"You'll know which bedroom is mine," Steve's letter continued. "I can't remember the last time I changed the sheets so you might want to do that before you crash."

Crashing certainly sounded inviting, Lindy mused, sinking with a sigh onto the edge of the unmade bed.

Although she'd nearly memorized Steve's words, Lindy read completely through the letter once more. Clean sheets were in the hall closet, he explained, and she decided to tackle making the bed as soon as she'd unpacked her things. The washer and dryer were in a small laundry room off the kitchen, the letter went on to say.

When she finished reading, Lindy placed Steve's instructions on top of the dresser. She stripped off the sheets, carried the bedding into the laundry room and started the washing machine.

When the phone rang it caught her off guard, and she widened her eyes and placed her hand over her heart as shock waves washed over her.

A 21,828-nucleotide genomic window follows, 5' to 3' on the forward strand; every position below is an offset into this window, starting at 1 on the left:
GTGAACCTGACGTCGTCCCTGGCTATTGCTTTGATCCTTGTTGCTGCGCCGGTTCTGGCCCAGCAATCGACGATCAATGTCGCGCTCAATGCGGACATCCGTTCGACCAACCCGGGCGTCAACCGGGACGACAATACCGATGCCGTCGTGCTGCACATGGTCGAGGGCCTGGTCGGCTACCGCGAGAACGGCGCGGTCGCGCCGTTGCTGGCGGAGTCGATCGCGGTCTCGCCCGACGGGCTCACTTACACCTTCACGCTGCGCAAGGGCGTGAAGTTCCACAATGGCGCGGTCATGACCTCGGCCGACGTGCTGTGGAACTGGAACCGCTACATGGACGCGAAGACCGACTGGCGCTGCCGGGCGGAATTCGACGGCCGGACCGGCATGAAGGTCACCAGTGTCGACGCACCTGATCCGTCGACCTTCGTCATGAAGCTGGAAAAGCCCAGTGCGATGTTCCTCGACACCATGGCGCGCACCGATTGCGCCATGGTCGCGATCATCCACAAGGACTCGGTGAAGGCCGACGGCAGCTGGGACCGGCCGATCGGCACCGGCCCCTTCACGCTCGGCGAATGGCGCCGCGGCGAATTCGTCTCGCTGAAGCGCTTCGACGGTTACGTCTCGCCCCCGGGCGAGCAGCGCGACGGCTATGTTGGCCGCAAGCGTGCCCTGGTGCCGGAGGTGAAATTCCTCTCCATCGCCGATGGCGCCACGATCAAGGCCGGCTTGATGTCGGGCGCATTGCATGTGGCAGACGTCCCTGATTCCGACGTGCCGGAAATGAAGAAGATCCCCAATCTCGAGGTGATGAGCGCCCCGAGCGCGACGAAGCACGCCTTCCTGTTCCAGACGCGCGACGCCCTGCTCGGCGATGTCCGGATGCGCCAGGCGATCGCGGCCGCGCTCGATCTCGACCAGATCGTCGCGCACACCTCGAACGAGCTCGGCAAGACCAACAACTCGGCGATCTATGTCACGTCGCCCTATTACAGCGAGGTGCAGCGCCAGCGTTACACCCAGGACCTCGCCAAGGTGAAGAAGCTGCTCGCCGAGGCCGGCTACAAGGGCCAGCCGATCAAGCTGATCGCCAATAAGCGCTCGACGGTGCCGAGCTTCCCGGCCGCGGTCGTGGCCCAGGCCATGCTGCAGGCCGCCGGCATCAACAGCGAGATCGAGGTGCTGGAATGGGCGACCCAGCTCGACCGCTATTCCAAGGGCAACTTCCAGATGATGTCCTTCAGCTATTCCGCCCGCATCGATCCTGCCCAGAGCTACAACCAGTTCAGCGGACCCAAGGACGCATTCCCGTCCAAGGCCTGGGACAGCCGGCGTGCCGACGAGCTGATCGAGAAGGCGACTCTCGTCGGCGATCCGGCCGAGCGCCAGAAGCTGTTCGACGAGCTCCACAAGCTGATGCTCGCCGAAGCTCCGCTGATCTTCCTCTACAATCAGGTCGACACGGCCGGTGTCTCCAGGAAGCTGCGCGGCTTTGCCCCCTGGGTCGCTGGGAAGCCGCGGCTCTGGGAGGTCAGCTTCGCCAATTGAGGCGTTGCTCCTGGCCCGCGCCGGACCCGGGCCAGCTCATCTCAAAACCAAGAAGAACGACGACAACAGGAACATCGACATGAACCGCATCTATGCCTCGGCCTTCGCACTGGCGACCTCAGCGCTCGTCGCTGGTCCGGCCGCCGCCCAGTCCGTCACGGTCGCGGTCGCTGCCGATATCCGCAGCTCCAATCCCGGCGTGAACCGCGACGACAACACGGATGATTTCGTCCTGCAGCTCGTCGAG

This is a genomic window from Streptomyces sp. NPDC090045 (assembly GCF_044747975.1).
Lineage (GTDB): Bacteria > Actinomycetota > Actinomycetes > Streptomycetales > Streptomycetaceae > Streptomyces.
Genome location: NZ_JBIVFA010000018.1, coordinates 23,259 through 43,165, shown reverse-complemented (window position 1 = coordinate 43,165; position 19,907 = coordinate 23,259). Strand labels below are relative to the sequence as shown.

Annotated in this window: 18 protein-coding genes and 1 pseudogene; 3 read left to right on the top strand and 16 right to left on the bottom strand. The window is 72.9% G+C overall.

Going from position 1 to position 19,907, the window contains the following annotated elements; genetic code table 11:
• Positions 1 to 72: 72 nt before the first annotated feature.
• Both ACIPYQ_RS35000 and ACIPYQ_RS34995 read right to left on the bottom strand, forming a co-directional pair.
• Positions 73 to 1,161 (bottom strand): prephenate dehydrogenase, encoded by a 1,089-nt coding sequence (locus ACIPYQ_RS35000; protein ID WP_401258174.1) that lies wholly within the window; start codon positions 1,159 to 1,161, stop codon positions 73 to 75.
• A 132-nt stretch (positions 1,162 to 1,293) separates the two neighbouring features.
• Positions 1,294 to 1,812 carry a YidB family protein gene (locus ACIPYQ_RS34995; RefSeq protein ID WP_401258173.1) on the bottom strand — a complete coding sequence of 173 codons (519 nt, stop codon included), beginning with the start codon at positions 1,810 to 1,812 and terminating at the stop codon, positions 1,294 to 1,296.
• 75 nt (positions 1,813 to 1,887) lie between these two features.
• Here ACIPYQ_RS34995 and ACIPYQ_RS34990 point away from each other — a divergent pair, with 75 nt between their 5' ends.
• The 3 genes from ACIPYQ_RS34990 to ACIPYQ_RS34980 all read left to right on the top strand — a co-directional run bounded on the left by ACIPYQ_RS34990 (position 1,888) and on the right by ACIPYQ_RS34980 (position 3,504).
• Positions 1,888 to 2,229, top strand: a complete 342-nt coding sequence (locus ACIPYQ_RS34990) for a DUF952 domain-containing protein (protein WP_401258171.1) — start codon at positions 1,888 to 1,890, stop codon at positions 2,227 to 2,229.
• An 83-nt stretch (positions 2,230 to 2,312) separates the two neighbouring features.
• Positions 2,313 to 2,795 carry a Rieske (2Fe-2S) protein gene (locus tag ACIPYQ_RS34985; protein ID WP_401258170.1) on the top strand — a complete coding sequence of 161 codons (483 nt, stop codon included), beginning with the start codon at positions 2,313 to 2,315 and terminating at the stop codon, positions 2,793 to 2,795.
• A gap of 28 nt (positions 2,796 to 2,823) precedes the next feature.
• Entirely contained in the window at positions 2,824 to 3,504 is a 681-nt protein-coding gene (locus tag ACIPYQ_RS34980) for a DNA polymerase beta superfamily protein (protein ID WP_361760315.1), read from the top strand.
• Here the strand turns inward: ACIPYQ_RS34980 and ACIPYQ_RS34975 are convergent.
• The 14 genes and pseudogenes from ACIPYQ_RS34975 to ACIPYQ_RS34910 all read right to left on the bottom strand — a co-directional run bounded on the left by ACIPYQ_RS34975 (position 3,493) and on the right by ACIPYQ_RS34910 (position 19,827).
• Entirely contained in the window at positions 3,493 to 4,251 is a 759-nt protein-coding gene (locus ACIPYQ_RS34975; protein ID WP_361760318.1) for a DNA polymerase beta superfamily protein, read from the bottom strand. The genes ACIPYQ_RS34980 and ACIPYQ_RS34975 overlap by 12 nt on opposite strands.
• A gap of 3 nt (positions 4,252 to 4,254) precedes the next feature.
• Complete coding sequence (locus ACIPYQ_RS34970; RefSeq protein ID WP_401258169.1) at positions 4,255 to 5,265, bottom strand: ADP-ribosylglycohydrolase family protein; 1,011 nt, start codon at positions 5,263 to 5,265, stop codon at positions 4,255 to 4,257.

It rang one more time before she decided to answer it.


"Lindy, it's your mother."

"Oh, hi, Mom." Lindy smiled at her parents' habit of identifying themselves. She'd been able to recognize her own family's voices since she was a child.

"I take it you've arrived safely. Honey, you should have phoned - your father and I've been worried."

Lindy sighed. "Mom, I just walked in the door not more than ten minutes ago. I was planning to phone after I fixed myself something to eat."

"Did your car give you any problems?"


"Good." Her mother sounded relieved.

"Everything's fine - just the way I said it would be," Lindy added.

"What about money?"